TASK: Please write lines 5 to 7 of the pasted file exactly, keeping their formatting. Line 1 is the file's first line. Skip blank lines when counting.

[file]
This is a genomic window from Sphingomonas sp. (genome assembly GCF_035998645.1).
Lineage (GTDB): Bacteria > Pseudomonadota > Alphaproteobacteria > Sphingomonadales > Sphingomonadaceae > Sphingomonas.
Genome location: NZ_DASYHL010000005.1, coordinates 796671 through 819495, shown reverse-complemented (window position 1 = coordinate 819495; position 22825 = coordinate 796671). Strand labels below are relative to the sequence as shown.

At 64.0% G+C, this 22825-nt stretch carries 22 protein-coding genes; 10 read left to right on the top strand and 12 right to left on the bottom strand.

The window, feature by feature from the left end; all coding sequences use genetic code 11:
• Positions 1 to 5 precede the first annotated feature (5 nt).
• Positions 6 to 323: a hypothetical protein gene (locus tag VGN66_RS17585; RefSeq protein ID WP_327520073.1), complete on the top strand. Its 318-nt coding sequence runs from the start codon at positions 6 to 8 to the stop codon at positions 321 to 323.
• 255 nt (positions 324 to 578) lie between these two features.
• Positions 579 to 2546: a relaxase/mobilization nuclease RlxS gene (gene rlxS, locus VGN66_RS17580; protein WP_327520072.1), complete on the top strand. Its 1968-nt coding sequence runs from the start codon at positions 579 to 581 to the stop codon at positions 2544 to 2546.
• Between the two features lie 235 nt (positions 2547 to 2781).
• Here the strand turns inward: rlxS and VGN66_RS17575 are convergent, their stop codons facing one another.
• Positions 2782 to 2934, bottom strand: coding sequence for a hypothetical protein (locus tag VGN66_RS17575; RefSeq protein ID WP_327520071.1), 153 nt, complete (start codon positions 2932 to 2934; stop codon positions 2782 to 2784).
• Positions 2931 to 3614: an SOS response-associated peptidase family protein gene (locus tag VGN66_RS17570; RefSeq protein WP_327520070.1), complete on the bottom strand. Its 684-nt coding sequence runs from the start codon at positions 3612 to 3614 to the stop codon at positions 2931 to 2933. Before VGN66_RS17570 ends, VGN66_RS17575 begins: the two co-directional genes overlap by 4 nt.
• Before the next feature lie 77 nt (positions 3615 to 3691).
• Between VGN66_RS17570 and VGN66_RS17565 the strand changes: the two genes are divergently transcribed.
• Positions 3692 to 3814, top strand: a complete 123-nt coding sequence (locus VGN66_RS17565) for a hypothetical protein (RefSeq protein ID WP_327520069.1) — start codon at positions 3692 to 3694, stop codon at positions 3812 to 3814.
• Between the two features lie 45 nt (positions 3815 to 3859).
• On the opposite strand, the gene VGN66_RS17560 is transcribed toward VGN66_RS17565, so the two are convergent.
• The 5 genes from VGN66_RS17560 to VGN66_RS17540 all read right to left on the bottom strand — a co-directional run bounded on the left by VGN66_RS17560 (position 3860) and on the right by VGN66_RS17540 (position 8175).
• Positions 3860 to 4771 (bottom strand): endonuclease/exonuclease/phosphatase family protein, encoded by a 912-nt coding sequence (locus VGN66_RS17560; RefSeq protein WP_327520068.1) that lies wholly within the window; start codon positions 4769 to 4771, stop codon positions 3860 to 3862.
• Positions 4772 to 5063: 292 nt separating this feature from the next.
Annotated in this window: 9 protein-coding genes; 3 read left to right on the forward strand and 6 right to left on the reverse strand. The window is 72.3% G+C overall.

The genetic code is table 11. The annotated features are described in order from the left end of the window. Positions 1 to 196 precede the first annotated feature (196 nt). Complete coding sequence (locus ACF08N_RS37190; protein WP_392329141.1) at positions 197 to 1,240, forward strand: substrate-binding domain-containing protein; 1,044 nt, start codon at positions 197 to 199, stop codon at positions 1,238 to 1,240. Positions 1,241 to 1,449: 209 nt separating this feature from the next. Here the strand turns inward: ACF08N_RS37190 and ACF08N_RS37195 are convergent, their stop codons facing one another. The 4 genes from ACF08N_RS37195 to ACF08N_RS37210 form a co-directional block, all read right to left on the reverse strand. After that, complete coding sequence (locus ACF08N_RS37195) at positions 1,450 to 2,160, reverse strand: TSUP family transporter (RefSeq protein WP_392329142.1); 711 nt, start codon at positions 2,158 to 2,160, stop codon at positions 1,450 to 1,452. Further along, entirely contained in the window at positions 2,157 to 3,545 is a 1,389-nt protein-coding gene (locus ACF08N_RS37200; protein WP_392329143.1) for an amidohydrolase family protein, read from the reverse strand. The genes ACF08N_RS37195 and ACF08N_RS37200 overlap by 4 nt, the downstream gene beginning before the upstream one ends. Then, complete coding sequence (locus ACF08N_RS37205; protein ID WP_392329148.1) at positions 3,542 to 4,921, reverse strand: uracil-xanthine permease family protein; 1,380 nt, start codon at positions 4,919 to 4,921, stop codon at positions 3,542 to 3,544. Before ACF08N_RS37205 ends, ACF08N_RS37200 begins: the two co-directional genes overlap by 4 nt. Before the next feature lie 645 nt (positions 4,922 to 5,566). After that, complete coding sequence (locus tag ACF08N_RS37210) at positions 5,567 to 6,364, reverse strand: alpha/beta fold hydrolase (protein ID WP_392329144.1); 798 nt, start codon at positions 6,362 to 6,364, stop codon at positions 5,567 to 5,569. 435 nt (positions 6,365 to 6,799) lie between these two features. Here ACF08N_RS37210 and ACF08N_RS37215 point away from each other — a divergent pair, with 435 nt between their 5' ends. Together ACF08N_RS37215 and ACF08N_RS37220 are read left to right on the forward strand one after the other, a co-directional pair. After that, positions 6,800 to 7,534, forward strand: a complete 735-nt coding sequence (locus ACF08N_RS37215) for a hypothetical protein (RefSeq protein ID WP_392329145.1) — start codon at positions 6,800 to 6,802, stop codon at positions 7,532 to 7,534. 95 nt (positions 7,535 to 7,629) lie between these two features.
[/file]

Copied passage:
The window, feature by feature from the left end; all coding sequences use genetic code 11:
• Positions 1 to 5 precede the first annotated feature (5 nt).
• Positions 6 to 323: a hypothetical protein gene (locus tag VGN66_RS17585; RefSeq protein ID WP_327520073.1), complete on the top strand. Its 318-nt coding sequence runs from the start codon at positions 6 to 8 to the stop codon at positions 321 to 323.